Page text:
On The Rise: J Nolan Taking Hip Hop Back To The Essence Bringing Fresh Energy

by Raheem Karim
J Nolan
J Nolan

Credit Instagram

Rapper J Nolan Bringing Fresh Energy

J Nolan is taking the hip hop world by storm with flame thrower bars. In this generation of turn key rappers J Nolan is taking hip hop back to the essence. The 30 year old hip hop artist, songwriter, and entrepreneur based in Atlanta, GA dropped his dropped his debut album Broken Dreams in 2010, but its his 2018 album album Rise of ATLantis he receiving critical acclaim for. J Nolan has landed song placements in multiple TV shows including Step Up: High Water, ABC Network’s “The Rookie,” You Me Her, and Noir Caesar’s anime pilot for the manga series XOgenaSYS.  The Atlanta emcee has continued to press forward this year, killer freestyles, with potent political messages and everyday musings on life as black, creative, and aware. Music Life Social had a opportunity to do a Q&A interview with the emcee. Learn more about him and listen to his latest album Rise of ATLantis. He shared some very interesting perspectives about the music game and his style. Be on the lookout for J Nolan in 2020.

Where are your from
I’m from Atlanta, but I was born in New Haven, CT where I lived for the first few years of my life. I also spent some of my childhood in San Jose, CA which is where I started school as a kid.

Describe your musical style?
I describe my style as Progressive Hip-Hop. That’s pretty much a mix of traditional boom bap Hip-Hop mixed with Jazz & Soul, merged with some of the contemporary sounds of today. I just try to talk about what’s real to me and a lot of times that ends up being personal stories, social commentary, and showing the world that I’m one of the best rappers that they haven’t heard of yet.

Who are your music influences and what hip-hop albums did they grow up listening to?
My influences have a pretty wide range if I go into deep specifics, but to name a few; 2Pac, Nas, Lupe Fiasco, OutKast, Common, The Roots, Goodie Mob, and so many more. The albums that really shaped my outlook on music are Lupe Fiasco’s “Food & Liquor,” Kanye West’s “College Dropout,” Nas’ “illmatic,” and 2Pac’s “Me Against The World.” I used to literally sell CD’s and mixtapes throughout my high school years so I was surrounded by so much music at all times that I’d write a full magazine if I were to name everything that really gave me a sense of direction.

What is hip hop music and culture to you?
To me, Hip-Hop is a bit deeper than music and what we would even call the culture. It’s so ingrained into our daily life that we don’t even choose to be a part of it anymore, it’s been passed down through generations of people that laid the groundwork. When I look around today, I feel like Hip-Hop is evolving into its own ecosystem.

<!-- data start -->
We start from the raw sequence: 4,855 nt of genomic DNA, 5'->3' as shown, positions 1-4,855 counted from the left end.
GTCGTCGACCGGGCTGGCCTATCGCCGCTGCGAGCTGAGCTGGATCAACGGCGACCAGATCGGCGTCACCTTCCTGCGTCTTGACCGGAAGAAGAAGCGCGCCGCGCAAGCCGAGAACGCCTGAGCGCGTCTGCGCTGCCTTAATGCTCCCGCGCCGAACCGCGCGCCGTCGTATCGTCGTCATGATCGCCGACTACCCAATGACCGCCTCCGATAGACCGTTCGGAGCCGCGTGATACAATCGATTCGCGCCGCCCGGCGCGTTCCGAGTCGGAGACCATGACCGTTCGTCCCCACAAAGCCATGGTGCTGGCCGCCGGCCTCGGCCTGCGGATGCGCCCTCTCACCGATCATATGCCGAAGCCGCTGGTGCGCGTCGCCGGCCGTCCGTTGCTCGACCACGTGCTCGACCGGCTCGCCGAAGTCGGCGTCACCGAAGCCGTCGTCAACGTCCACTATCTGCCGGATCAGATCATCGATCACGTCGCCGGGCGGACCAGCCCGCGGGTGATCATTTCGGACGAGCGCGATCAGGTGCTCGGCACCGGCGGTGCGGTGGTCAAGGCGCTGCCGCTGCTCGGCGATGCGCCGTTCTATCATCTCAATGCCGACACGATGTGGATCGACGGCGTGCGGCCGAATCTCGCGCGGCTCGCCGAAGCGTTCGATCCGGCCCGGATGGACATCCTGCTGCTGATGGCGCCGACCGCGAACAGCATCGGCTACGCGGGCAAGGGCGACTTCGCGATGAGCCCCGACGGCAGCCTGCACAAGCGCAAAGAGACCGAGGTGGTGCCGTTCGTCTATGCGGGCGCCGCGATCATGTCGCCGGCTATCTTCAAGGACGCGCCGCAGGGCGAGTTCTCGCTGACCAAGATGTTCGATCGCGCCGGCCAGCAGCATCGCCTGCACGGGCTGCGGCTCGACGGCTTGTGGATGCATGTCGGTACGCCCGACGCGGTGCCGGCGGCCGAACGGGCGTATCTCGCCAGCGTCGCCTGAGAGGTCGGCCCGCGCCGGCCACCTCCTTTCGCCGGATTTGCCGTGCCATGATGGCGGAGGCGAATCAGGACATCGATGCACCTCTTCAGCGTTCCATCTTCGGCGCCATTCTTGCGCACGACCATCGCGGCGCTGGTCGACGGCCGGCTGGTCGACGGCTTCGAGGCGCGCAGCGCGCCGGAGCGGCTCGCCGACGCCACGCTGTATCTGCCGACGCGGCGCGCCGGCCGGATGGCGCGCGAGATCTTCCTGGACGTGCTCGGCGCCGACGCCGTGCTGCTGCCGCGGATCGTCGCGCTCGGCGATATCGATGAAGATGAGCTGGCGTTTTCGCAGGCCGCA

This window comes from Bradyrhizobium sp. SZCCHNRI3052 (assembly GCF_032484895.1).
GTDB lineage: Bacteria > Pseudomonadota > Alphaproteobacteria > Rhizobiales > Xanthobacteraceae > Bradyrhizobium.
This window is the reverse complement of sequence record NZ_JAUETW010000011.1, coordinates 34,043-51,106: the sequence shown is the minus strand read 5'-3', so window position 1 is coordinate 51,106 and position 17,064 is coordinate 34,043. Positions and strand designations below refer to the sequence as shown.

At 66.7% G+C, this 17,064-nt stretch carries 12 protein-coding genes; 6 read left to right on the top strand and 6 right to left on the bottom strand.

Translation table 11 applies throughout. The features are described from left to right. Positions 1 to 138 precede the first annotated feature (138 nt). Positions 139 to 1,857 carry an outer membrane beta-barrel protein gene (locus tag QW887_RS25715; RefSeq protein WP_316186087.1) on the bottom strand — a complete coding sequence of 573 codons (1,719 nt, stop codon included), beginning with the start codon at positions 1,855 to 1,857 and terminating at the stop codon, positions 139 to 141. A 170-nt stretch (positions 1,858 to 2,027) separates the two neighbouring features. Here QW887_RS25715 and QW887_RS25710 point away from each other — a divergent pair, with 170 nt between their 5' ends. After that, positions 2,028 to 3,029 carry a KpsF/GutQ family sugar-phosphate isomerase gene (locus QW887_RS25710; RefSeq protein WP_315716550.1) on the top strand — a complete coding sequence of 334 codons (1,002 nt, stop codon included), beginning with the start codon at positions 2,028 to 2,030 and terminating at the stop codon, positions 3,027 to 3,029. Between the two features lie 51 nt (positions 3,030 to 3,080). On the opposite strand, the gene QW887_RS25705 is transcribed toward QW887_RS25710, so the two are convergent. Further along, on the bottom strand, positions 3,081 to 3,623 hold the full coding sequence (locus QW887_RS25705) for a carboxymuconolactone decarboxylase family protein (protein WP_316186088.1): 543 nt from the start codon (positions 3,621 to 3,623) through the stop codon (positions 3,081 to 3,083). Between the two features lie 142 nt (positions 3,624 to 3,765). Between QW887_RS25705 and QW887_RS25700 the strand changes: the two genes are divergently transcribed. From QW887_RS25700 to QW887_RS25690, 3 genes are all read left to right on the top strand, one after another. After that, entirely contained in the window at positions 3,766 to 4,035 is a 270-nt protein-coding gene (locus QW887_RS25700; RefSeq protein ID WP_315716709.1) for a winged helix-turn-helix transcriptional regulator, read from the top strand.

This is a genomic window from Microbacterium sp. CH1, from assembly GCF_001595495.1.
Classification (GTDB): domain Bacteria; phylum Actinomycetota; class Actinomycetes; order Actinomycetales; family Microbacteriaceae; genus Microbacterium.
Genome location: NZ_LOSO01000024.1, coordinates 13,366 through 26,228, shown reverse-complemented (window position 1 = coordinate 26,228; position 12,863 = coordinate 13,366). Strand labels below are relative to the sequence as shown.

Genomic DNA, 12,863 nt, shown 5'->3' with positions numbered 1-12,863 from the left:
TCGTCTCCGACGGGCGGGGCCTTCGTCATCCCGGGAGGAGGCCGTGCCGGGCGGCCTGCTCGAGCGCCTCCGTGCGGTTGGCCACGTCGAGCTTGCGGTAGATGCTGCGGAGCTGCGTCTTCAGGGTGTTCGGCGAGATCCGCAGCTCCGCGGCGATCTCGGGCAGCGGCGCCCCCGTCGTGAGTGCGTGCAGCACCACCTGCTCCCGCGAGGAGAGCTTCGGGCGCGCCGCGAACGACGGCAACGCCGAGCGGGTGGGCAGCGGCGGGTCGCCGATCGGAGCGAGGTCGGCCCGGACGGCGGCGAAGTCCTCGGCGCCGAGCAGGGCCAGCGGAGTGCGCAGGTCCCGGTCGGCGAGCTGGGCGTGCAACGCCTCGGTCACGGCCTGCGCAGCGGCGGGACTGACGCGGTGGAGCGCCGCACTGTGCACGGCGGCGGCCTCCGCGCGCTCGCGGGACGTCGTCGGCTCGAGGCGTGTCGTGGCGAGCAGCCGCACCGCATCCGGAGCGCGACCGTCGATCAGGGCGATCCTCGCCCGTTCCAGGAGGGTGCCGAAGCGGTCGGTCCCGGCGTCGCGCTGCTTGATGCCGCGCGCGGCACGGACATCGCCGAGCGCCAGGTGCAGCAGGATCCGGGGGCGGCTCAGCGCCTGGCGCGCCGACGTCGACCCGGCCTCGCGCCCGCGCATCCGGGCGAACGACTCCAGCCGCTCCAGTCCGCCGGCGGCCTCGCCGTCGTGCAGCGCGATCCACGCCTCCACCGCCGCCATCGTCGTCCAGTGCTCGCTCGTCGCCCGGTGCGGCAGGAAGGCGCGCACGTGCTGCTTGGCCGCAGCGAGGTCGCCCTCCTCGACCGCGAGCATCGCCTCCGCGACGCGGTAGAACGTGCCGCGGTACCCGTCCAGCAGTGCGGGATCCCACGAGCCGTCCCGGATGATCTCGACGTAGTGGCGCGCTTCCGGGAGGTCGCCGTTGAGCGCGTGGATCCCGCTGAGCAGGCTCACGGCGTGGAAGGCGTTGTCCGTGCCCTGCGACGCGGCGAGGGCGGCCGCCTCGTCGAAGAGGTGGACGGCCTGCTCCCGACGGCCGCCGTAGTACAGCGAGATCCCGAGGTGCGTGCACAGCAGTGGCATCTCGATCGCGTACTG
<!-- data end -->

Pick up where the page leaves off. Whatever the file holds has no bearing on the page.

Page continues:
So, what are your thoughts on the current state of the game?
It’s honestly a free-for-all. I’ve been around long enough to see when everything was physical releases and got taken over by iTunes, the big blog era from 2006 up to around 2013, up to the streaming services having everything hemmed up today. I feel like artists in 2019 going into 2020 are simply small businesses and we have to act accordingly. And that’s primarily why I do so much regarding the music business itself – whether it’s writing songs for TV/film projects, writing for other upcoming acts, commissioned work for small companies, etc. and even having my Songwriter’s Social Club events helping artists learn more about how they can create various revenue streams with their music.

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How has your music evolved since you first began?
Honestly, I’ve just learned more about actually making songs. When I was coming into music, we had a lot of mixtape artists that were great at making 2 minute freestyles and ended up with major label deals or at least became well known at that time. So that’s what I was doing for a long time until I noticed I couldn’t really get that type of material played anywhere. Over the years, I’ve learned how to use my voice for melodies, perfected just about every style of flow, and I care more about making records that can play years down the line and still be relevant to whatever’s going on.

What would be their dream collaboration with any rapper or producer?
I can’t really say I have a dream collaboration today just because I’ve been involved with so much in my time. Of course getting on a song with top tier artists like Kendrick Lamar and J Cole stand out and there’s a lot of other people that I enjoy, but I’m really just concerned with carving my own lane out and working with like minded people that are just as serious about their art. The names aren’t as important to me. Far as who I’m listening to the most though, I’d easily have to say Saba. Out of the new generation of artists that are out, he’s definitely the most consistent out of everyone.

Where do you see yourself going with your art?
I truly feel like I’m about to take the world by storm, very soon. It doesn’t quite matter to me whether I become the biggest artist in the game, but I believe that my name is going to be well respected within all of music’s most coveted circles. What I bring to the table both musically and as a strong advocate for the music community at large, all of my hard work is bound to yield great results. I have a few different projects on the way and I’m very confident that my gifts are about to make room for me.

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